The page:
Mom on College Footballer's Suicide: 'Maybe It's His Own Brain'

Augustus Lee's brain to be studied by concussion researchers
By Arden Dier,  Newser Staff
Posted Dec 14, 2018 12:30 PM CST
After Suicide, College Footballer's Brain to Be Studied
The campus of the University of Richmond is pictured on Sept. 13, 2016.   (AP Photo/Steve Helber)

Phyllis Lee was shocked to learn her 20-year-old son, a University of Richmond football player, had killed himself by asphyxiation in his car just off campus, where his body was found early Tuesday, per USA Today. "I just wonder if something happened … because what he did was so out of character," she tells the Washington Post. "If something had taken over him, maybe it's his own brain that’s working against him." She'll now find out. The brain of Augustus "Gus" Lee of Fairfax, Va., will be donated to the concussion research program out of Boston University, which has linked football to degenerative brain disease CTE. "We hope the information we're able to provide is helpful to [Lee's family],” says Chris Nowinski of the Concussion Legacy Foundation, which is involved in the research. "It's certainly going to be helpful to the athlete community."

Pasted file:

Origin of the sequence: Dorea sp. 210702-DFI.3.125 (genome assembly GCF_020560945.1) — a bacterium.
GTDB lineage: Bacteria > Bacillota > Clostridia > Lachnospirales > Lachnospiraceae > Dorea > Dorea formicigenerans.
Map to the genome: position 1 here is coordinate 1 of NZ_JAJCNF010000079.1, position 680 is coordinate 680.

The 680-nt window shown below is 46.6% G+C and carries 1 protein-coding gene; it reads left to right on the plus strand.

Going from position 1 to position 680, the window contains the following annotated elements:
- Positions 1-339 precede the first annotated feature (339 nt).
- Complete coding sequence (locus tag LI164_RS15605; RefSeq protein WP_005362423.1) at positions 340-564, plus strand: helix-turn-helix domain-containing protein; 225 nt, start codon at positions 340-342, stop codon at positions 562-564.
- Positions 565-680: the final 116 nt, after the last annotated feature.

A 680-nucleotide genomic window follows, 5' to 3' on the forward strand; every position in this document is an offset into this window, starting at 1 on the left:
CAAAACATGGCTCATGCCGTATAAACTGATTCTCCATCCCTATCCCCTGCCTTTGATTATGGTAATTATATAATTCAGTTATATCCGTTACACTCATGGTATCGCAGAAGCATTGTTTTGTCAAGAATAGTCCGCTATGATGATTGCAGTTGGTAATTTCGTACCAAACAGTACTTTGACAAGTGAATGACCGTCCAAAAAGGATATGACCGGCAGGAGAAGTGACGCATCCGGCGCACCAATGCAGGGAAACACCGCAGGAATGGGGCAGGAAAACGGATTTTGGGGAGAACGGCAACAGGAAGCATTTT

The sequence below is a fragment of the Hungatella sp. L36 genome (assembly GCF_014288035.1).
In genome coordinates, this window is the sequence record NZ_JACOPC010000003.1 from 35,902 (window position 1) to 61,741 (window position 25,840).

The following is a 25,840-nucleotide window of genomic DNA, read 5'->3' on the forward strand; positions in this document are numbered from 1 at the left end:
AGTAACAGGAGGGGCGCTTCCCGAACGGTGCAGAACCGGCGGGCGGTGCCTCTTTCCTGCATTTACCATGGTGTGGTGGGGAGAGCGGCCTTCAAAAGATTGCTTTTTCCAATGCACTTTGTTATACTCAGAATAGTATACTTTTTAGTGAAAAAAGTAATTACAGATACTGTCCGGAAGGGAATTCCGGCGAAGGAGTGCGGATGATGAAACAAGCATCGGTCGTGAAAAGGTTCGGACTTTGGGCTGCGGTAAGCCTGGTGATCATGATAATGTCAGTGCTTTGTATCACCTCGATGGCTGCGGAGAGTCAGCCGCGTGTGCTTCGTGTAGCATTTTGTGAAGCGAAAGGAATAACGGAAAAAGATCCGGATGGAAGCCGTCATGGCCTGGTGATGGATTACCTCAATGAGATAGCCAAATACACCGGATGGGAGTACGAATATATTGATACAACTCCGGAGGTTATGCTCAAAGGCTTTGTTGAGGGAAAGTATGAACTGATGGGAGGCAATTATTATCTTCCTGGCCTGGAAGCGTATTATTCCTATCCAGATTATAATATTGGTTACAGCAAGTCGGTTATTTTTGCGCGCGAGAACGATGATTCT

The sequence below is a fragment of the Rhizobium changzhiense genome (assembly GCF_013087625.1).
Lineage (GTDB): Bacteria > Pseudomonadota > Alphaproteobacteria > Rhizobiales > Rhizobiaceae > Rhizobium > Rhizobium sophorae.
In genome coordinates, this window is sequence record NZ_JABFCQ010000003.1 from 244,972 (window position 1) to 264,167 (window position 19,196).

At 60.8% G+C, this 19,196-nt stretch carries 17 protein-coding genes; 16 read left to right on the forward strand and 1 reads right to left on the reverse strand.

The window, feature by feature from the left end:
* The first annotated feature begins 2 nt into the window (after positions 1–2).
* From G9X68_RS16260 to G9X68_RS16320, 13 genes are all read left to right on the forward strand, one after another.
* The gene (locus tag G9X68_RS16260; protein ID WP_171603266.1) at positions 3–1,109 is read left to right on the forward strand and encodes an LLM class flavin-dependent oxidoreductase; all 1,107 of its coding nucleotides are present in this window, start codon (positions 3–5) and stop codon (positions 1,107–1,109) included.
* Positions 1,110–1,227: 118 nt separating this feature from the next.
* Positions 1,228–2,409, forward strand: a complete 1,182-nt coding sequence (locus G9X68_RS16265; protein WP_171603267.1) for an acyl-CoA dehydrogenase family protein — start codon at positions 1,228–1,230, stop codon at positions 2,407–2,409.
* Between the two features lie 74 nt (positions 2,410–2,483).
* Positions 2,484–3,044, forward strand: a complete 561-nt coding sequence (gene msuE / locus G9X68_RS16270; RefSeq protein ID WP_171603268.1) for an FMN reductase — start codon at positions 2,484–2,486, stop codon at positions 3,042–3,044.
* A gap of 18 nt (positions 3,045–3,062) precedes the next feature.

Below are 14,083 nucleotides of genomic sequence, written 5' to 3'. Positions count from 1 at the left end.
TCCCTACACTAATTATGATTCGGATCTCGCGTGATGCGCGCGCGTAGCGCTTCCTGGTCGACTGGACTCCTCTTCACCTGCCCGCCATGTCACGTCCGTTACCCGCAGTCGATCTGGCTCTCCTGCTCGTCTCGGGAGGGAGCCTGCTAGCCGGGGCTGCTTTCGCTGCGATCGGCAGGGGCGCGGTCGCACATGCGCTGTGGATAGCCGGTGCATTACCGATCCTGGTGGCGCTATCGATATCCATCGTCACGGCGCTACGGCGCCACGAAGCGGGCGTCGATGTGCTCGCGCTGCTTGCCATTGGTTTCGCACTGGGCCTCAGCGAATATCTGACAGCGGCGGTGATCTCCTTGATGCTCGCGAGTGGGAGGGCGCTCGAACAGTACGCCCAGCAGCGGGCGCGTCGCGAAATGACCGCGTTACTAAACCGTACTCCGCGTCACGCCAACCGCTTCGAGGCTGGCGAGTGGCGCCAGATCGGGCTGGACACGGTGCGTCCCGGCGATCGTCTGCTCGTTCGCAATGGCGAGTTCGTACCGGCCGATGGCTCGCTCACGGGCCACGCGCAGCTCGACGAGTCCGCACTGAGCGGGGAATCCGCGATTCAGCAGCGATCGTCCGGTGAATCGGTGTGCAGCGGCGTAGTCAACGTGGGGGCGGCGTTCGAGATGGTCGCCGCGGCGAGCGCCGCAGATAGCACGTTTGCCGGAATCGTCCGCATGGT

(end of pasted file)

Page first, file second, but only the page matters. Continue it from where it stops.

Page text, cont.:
Lee, the MVP of the team's 2018 spring game, had suffered concussions in the past, and was sidelined for months in middle school after he was knocked unconscious during a lacrosse game. But it was only after Lee joined the football team at Richmond that his mother noticed his behavior change. "He was a little fried. Even though he played sports all his life, he was playing football five days a week," she tells the Post. After Thanksgiving, the defensive back called his parents in tears to say he was headed home, complaining of loneliness. He saw a mental health professional, who planned to set up a neurological screening during winter break, and returned to school. His last two exams were Monday, the same day he was reported missing. (Brain trauma was found in another college footballer who died by suicide.)

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